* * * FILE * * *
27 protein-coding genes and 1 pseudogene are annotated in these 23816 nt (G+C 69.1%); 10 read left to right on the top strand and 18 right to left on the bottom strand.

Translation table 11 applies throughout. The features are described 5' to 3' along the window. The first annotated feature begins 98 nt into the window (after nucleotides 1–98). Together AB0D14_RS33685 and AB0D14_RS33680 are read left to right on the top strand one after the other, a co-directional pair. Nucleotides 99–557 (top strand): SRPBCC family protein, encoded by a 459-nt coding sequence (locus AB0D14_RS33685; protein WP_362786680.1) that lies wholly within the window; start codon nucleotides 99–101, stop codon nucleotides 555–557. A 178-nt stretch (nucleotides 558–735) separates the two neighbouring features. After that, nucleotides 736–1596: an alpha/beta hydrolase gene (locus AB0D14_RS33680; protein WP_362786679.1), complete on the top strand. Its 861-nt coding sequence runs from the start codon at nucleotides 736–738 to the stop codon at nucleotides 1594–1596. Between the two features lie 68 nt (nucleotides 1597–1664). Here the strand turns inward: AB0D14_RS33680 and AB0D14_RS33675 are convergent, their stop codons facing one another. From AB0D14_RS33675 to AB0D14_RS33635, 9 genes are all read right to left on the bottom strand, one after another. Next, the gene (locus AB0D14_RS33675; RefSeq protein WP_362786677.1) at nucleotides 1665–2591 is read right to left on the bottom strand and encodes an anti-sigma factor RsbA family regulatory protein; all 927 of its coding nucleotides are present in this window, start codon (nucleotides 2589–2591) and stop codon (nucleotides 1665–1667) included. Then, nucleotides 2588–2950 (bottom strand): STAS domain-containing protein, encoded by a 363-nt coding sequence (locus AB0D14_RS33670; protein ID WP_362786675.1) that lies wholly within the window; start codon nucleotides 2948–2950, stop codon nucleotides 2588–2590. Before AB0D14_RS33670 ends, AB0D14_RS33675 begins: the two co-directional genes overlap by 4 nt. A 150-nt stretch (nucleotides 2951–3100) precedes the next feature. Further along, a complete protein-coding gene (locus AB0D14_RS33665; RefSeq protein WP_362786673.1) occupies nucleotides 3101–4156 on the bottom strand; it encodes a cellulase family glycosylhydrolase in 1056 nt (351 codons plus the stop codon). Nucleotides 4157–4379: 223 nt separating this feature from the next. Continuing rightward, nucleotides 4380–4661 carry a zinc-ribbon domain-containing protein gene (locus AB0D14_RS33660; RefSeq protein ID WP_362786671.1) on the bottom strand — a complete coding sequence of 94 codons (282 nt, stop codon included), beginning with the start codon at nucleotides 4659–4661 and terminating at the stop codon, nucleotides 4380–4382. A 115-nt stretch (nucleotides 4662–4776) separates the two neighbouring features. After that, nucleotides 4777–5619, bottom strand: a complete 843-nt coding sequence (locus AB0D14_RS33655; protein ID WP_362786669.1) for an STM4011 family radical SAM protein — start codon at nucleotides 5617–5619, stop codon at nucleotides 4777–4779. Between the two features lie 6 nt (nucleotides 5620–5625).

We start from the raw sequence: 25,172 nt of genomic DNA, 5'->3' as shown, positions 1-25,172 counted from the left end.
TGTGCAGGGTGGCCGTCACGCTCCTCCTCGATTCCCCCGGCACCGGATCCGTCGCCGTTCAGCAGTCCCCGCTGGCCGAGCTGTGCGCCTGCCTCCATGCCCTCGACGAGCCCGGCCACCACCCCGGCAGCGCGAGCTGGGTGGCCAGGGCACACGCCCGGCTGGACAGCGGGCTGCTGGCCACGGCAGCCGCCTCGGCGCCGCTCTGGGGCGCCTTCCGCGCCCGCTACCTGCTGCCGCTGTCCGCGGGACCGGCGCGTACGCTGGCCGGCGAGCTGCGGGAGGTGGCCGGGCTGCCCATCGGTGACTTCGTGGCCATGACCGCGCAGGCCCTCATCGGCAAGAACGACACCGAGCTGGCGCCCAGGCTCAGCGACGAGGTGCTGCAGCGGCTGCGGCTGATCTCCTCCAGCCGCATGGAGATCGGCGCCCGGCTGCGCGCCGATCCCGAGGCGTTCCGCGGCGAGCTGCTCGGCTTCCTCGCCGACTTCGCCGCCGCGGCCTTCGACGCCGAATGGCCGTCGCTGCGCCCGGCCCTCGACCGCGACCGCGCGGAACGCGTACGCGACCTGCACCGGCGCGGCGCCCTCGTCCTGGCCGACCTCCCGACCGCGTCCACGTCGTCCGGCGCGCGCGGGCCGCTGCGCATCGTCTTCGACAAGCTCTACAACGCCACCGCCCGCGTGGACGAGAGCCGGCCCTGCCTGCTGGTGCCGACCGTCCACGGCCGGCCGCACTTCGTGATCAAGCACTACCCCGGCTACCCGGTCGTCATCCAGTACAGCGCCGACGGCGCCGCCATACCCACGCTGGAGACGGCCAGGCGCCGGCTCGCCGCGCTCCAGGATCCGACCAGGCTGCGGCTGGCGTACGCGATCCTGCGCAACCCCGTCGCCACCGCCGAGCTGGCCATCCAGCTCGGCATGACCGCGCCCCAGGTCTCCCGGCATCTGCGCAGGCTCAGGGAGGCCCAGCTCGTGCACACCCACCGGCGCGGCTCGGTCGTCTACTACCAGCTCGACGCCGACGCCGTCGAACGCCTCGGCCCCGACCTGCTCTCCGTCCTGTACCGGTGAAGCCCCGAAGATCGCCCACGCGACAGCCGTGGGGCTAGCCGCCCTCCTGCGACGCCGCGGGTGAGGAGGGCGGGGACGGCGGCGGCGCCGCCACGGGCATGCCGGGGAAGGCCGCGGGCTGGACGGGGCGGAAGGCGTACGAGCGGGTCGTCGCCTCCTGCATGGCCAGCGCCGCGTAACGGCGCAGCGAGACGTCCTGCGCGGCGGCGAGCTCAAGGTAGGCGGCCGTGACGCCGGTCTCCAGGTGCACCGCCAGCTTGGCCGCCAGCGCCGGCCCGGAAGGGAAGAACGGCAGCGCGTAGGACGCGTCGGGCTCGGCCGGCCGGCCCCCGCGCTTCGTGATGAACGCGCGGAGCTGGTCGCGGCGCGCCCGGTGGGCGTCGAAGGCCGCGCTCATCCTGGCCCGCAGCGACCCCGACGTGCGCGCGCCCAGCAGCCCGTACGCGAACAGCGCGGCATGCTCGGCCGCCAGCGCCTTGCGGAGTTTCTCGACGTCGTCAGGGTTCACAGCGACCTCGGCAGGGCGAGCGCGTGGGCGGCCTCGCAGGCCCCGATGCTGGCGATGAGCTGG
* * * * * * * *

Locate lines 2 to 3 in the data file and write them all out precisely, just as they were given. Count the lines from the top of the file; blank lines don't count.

Translation table 11 applies throughout. The features are described 5' to 3' along the window. The first annotated feature begins 98 nt into the window (after nucleotides 1–98). Together AB0D14_RS33685 and AB0D14_RS33680 are read left to right on the top strand one after the other, a co-directional pair. Nucleotides 99–557 (top strand): SRPBCC family protein, encoded by a 459-nt coding sequence (locus AB0D14_RS33685; protein WP_362786680.1) that lies wholly within the window; start codon nucleotides 99–101, stop codon nucleotides 555–557. A 178-nt stretch (nucleotides 558–735) separates the two neighbouring features. After that, nucleotides 736–1596: an alpha/beta hydrolase gene (locus AB0D14_RS33680; protein WP_362786679.1), complete on the top strand. Its 861-nt coding sequence runs from the start codon at nucleotides 736–738 to the stop codon at nucleotides 1594–1596. Between the two features lie 68 nt (nucleotides 1597–1664). Here the strand turns inward: AB0D14_RS33680 and AB0D14_RS33675 are convergent, their stop codons facing one another. From AB0D14_RS33675 to AB0D14_RS33635, 9 genes are all read right to left on the bottom strand, one after another. Next, the gene (locus AB0D14_RS33675; RefSeq protein WP_362786677.1) at nucleotides 1665–2591 is read right to left on the bottom strand and encodes an anti-sigma factor RsbA family regulatory protein; all 927 of its coding nucleotides are present in this window, start codon (nucleotides 2589–2591) and stop codon (nucleotides 1665–1667) included. Then, nucleotides 2588–2950 (bottom strand): STAS domain-containing protein, encoded by a 363-nt coding sequence (locus AB0D14_RS33670; protein ID WP_362786675.1) that lies wholly within the window; start codon nucleotides 2948–2950, stop codon nucleotides 2588–2590. Before AB0D14_RS33670 ends, AB0D14_RS33675 begins: the two co-directional genes overlap by 4 nt. A 150-nt stretch (nucleotides 2951–3100) precedes the next feature. Further along, a complete protein-coding gene (locus AB0D14_RS33665; RefSeq protein WP_362786673.1) occupies nucleotides 3101–4156 on the bottom strand; it encodes a cellulase family glycosylhydrolase in 1056 nt (351 codons plus the stop codon). Nucleotides 4157–4379: 223 nt separating this feature from the next. Continuing rightward, nucleotides 4380–4661 carry a zinc-ribbon domain-containing protein gene (locus AB0D14_RS33660; RefSeq protein ID WP_362786671.1) on the bottom strand — a complete coding sequence of 94 codons (282 nt, stop codon included), beginning with the start codon at nucleotides 4659–4661 and terminating at the stop codon, nucleotides 4380–4382. A 115-nt stretch (nucleotides 4662–4776) separates the two neighbouring features. After that, nucleotides 4777–5619, bottom strand: a complete 843-nt coding sequence (locus AB0D14_RS33655; protein ID WP_362786669.1) for an STM4011 family radical SAM protein — start codon at nucleotides 5617–5619, stop codon at nucleotides 4777–4779. Between the two features lie 6 nt (nucleotides 5620–5625).

We start from the raw sequence: 25,172 nt of genomic DNA, 5'->3' as shown, positions 1-25,172 counted from the left end.